Standing in the capacious outfield at DC’s Griffith Stadium during batting practice, Irv Noren glanced at the scoreboard hovering over left field and told Mickey Mantle: “Geez, you might be able to hit one out of here today.”
Noren knew all about the stadium’s prevailing winds—when the ballpark held the heat, when the breeze blew through the open grandstands. He had played two years for the Washington Senators before being traded to the New York Yankees in May 1952 as insurance against Mantle’s infirm right knee.
Noren knew that Babe Ruth had hit a ball into the oak tree on the other side of Griffith’s center-field wall, that Larry Doby had hit a ball over the 31-foot wall in right field, prompting a call to the Senators’ front office: “Someone from your stadium just threw a ball onto our house and woke up my children.” He also knew that no one in major-league history had ever hit a ball over the 32 rows of concrete bleachers erected in left field in time for the 1924 World Series, the only one the Senators had ever won. Noren thought Mantle might be the man to do it.
April 1953 was as kind to Mickey Mantle as the year before was cruel. Then he’d been expecting his father’s death; now he was awaiting his first child. His draft status—and his status as Joe DiMaggio’s heir—had been resolved. He had arrived at spring training a star who had batted .345 in the 1952 World Series, driving in the winning runs in game seven.
On April 9, in an exhibition game in Pittsburgh, Mantle hit a ball onto the roof at Forbes Field, a 450-foot effort that duplicated Babe Ruth’s last major-league home run. The Babe would have been impressed: The night before, Mantle, Billy Martin, and Whitey Ford had missed the train from Cincinnati while cavorting in nearby Covington, Kentucky. They had paid a taxi driver $500 to drive them to Pittsburgh, arriving just in time for batting practice.
Three days later, at Ebbets Field in Brooklyn, Mantle was chatting with the home-plate umpire when the public-address announcer greeted him with news from Joplin, Missouri: “Mickey doesn’t know it yet, but he just became the father of an 8-pound, 12-ounce baby boy.”
Chuck Stobbs, a lefty newly acquired from the Chicago White Sox, was the Senators’ starting pitcher on Friday, April 17. Noren told Mantle, “You can hit him pretty good.”
The weather had played havoc with the first week of the season, forcing cancellation of the Senators’ home opener set for Monday, April 13. The Senators gained an important spectator at Thursday’s rescheduled festivities: President Eisenhower returned from a golf vacation in time to make the traditional first heave, preventing a grievous insult to the home team.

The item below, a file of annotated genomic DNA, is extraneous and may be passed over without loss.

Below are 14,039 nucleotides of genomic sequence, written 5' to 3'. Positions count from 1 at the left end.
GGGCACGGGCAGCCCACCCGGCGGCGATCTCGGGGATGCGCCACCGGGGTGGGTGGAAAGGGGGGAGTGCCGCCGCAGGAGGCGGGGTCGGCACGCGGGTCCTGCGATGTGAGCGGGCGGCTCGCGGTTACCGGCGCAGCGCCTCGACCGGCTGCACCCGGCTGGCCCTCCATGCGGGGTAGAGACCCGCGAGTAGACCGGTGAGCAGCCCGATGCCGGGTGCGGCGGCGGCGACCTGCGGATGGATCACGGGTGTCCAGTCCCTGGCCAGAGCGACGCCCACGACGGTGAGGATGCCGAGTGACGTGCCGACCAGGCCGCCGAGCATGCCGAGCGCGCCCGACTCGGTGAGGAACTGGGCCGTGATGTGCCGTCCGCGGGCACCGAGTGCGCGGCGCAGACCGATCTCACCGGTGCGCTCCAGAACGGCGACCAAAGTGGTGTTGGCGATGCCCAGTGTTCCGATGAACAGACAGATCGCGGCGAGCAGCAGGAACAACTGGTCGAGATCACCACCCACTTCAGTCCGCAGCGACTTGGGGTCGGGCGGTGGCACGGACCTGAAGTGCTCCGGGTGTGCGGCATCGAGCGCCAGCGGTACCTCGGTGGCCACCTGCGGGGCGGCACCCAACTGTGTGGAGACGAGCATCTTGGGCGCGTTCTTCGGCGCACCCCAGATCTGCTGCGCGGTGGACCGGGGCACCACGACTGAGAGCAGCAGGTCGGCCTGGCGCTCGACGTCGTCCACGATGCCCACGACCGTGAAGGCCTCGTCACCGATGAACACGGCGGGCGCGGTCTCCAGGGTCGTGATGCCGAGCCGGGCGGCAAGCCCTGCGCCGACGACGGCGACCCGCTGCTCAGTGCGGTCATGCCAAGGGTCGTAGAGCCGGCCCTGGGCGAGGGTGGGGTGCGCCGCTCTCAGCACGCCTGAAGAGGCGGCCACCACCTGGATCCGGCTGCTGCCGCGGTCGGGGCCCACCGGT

By Friday afternoon, the fans and VIPs had disappeared. Paid attendance was 4,206—an embarrassment camouflaged by 3,000 boys in the upper deck along the third-base line who had gotten in free. It was Patrol Boy Day.
With two outs in the top of the fifth and the Yankees leading 2–1, Stobbs committed pitching’s cardinal sin: He walked Yogi Berra with two outs and the bases empty, bringing Mantle to the plate.
When Stobbs made his debut with the Red Sox in 1947, he was 18, the youngest player in the major leagues. Now he was in his seventh season and making his first start for the Senators. He was only 23 but had gotten old early. Shoulder stiffness had limited his innings during spring training. Mantle wasn’t feeling up to par, either; he’d pulled a thigh muscle the day before. He stepped to the plate with a borrowed bat—a 34-ounce, 34½-inch Louisville Slugger belonging to teammate Loren Babe, who hit only two home runs in his major-league career.
As Mantle settled into the batter’s box, he was greeted by the friendly visage of “Mr. Boh” 460 feet away in deep left field. Mr. Boh was the one-eyed, mustachioed mascot of the home brew, National Bohemian.
Left field in Griffith Stadium was about as vast as center field in Yankee Stadium—405 feet down the line. That forgiving acreage was the reason Senators manager Bucky Harris thought a control pitcher like Stobbs would flourish in Washington.
Griffith Stadium’s construction was minimalist: exposed steel girders and concrete. Its charms were supplied by the neighborhood—the smell of bread rising at the Wonder Bread factory on Seventh Street, where stadium vendors purchased their hot-dog rolls, and the African-American spirituals from Elder Solomon Lightfoot Michaux’s church greeting dispirited fans after another loss. A tall oak stood sentinel behind the center-field wall.
Mantle took Stobbs’s first pitch for a ball. On the Yankee bench, Jim Brideweser said to coach Jim Turner, “You know, I bet this kid could hit that big scoreboard.”